Nun and earl fight British mining project in Skåne Sweden
A nun and an earl have teamed up to fight a British company’s plan to prospect for the rare-earth metal vanadium beneath the rolling hills of southern Sweden.
Carl Piper, the so-called ‘red earl’ of Christinehof Castle, has joined forces with Mother Christa Claesson, Abbess of the nearby Mariavall nunnery, to block test-mining for the metal, which could be a key component in the batteries of the future.
“We are the little stone that causes the colossus with clay feet to collapse,” Claesson told Swedish newswire TT, referring to Nebuchadnezzar’s dream from the Book of Daniel.
“We shall do all we can to stop the landscape being destroyed,” Piper added.
Piper, a former racing car driver, is a committed environmentalist, turning part of the land around his castle into a nature reserve, Christinehof Ekopark, and in 2011, taking part in a campaign which stopped the oil giant Royal Dutch Shell drilling for natural gas in the same formation.
ScandiVanadium, which is based in London hopes to list on the Australian Stock Exchange later this month, has been granted exploration licences to 22,000 hectares in Österlen, Sweden’s picturesque southeastern corner, a popular place for holiday homes for the cultural and business elite of Stockholm and Malmö.
British geologist David Minchin, Chief Executive of ScandiVanadium, said he welcomed the involvement of VetoNu, the protest group which counts Piper and Claesson as key members.
“I’d say that having a strong opposition group like VetoNu is actually a good thing,” he told The Local.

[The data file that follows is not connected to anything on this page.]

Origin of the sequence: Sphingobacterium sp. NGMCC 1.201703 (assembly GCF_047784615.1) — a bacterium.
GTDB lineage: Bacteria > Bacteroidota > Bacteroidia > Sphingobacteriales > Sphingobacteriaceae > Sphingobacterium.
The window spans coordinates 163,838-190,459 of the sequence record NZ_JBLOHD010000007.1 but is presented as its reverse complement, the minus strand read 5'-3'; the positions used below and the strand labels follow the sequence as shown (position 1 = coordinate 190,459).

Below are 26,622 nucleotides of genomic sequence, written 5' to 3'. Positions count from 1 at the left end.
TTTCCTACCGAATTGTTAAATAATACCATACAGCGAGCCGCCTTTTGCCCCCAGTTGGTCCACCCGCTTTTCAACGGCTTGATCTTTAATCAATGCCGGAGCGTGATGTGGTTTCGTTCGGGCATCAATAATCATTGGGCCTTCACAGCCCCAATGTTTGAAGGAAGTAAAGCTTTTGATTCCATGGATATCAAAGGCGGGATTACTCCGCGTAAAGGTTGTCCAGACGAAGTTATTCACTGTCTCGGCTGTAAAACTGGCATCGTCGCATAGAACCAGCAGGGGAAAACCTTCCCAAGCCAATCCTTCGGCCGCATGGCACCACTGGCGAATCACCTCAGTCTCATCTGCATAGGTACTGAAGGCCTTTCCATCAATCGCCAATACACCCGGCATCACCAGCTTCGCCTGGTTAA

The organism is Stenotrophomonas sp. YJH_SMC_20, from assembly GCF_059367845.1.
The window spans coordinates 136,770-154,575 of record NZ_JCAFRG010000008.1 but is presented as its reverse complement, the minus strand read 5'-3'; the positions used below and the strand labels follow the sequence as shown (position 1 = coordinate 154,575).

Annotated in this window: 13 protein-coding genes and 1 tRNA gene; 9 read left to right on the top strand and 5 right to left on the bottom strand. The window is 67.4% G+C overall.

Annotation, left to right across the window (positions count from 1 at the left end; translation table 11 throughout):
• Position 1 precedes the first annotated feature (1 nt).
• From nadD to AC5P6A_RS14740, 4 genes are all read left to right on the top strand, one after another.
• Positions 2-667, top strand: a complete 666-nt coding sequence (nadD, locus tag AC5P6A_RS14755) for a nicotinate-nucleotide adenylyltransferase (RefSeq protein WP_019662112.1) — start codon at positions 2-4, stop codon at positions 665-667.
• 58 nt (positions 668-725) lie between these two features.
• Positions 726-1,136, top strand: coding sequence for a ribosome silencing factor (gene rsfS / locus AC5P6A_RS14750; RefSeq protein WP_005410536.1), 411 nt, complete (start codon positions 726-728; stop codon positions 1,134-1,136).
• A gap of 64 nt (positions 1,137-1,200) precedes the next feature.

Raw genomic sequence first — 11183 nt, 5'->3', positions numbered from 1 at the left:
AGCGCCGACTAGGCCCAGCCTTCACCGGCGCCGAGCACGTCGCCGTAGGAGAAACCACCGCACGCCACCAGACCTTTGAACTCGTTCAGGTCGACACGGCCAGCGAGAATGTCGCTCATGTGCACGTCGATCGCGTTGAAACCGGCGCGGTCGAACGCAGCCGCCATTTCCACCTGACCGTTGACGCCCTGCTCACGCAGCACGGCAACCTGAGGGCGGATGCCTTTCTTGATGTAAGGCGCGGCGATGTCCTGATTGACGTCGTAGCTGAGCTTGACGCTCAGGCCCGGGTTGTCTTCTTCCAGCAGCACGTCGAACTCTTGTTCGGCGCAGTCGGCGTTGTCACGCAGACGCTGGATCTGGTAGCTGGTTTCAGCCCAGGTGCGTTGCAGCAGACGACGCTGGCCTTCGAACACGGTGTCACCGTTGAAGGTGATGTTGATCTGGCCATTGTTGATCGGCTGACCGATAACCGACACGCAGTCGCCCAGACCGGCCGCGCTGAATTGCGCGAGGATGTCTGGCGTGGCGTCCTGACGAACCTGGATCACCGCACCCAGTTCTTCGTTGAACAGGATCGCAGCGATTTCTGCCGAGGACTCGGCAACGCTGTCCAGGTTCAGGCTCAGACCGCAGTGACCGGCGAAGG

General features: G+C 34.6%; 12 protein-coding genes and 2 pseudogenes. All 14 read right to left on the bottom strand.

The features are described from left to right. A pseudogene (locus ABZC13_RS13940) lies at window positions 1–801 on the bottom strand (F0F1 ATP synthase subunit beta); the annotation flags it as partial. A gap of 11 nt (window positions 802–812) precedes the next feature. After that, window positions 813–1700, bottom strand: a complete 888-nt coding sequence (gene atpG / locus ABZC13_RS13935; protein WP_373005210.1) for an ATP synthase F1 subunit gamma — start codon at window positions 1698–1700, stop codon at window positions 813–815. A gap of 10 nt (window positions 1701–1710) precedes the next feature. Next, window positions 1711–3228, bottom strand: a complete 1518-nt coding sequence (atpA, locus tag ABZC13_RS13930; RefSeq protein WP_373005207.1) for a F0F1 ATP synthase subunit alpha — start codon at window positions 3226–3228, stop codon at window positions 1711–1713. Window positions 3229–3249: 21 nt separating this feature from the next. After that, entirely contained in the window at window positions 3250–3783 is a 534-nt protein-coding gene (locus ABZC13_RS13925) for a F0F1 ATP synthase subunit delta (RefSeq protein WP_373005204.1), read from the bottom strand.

“We’re all keen environmentalists and we are trying to build a green project, so it’s logical that what we do has to be a green quarry. I think it’s important that they challenge us to keep our discipline and our focus.”
The company has raised more than A$5m through a reverse takeover of a company listed on the Australian Stock Exchange and is expected to launch a website later this week, and to re-list later this month.
It plans to drill a series of small 125 metre deep bore holes to investigate the Dictyonema Shale Formation which crosses the municipalities of Hörby, Tomelilla and Simrishamn in eastern Skåne.
According to Minchin, formerly geology director of the private equity firm African Minerals Exploration and Development, the formation has unique properties, being high in vanadium, but very low in chemically precipitated heavy metals such as uranium, molybdenum, nickel and zinc.
The vanadium is also encased in clay rather than embedded in crystals, meaning it can be recovered through less environmentally and energy-intensive processes than at most other vanadium quarries, dramatically reducing the carbon footprint of batteries made from it.
“What really drives me, what makes me passionate about this, is the potential impact it has on climate change,” Minchin claims. “I’ve been looking for good vanadium products for many years, because of my interest in vanadium redox flow batteries.”
The batteries can have an operating life of more than 20 years, much longer than lithium batteries, and when they no longer function, they are 100% recyclable, making them an important future technology for energy storage.
The quarry, he said, would have less impact even than the other quarries already operating in Österlen, which few residents even notice.
So far though, few in Skåne seem convinced. The municipalities of Simrishamn and Tomelilla have both officially contested the company’s licences, while VetoNu has a public petition on its website for local residents to sign
Anita Ullman, chair of VetoNu, told TT that she believed the hype around vanadium would turn out to be as overblown as that around shale gas eight years ago.
“I think there’s a big similarity between the hype around battery metals and that around shale gas,” she said.
Carl Piper said he thought there was little chance that the green jobs promised by ScandiVanadium would ever appear, pledging to continue to block the plans “for as long as necessary.”
“I don’t believe that this project is going to create any new jobs,” he said. “And if it does get going, will it end after five years? It’s a waste of time.”
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